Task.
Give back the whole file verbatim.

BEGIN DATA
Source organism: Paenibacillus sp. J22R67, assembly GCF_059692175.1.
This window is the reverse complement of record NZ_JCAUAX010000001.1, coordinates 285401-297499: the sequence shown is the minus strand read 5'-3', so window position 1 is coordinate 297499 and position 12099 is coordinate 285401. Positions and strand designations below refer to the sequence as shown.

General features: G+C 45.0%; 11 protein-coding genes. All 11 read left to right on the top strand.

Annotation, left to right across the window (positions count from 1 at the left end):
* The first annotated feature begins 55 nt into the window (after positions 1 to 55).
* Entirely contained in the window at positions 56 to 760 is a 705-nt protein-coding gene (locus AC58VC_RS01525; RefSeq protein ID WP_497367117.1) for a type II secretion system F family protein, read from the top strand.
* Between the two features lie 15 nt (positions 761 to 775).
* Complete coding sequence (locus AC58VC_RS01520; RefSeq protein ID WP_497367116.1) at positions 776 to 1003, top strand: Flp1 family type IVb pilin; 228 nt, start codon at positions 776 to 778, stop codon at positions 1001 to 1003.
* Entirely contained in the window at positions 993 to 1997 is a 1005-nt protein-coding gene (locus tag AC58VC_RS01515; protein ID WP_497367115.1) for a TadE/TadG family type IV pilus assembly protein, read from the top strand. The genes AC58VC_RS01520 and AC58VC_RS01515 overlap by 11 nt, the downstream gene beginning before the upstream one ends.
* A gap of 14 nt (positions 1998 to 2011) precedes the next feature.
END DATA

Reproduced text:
Source organism: Paenibacillus sp. J22R67, assembly GCF_059692175.1.
This window is the reverse complement of record NZ_JCAUAX010000001.1, coordinates 285401-297499: the sequence shown is the minus strand read 5'-3', so window position 1 is coordinate 297499 and position 12099 is coordinate 285401. Positions and strand designations below refer to the sequence as shown.

General features: G+C 45.0%; 11 protein-coding genes. All 11 read left to right on the top strand.

Annotation, left to right across the window (positions count from 1 at the left end):
* The first annotated feature begins 55 nt into the window (after positions 1 to 55).
* Entirely contained in the window at positions 56 to 760 is a 705-nt protein-coding gene (locus AC58VC_RS01525; RefSeq protein ID WP_497367117.1) for a type II secretion system F family protein, read from the top strand.
* Between the two features lie 15 nt (positions 761 to 775).
* Complete coding sequence (locus AC58VC_RS01520; RefSeq protein ID WP_497367116.1) at positions 776 to 1003, top strand: Flp1 family type IVb pilin; 228 nt, start codon at positions 776 to 778, stop codon at positions 1001 to 1003.
* Entirely contained in the window at positions 993 to 1997 is a 1005-nt protein-coding gene (locus tag AC58VC_RS01515; protein ID WP_497367115.1) for a TadE/TadG family type IV pilus assembly protein, read from the top strand. The genes AC58VC_RS01520 and AC58VC_RS01515 overlap by 11 nt, the downstream gene beginning before the upstream one ends.
* A gap of 14 nt (positions 1998 to 2011) precedes the next feature.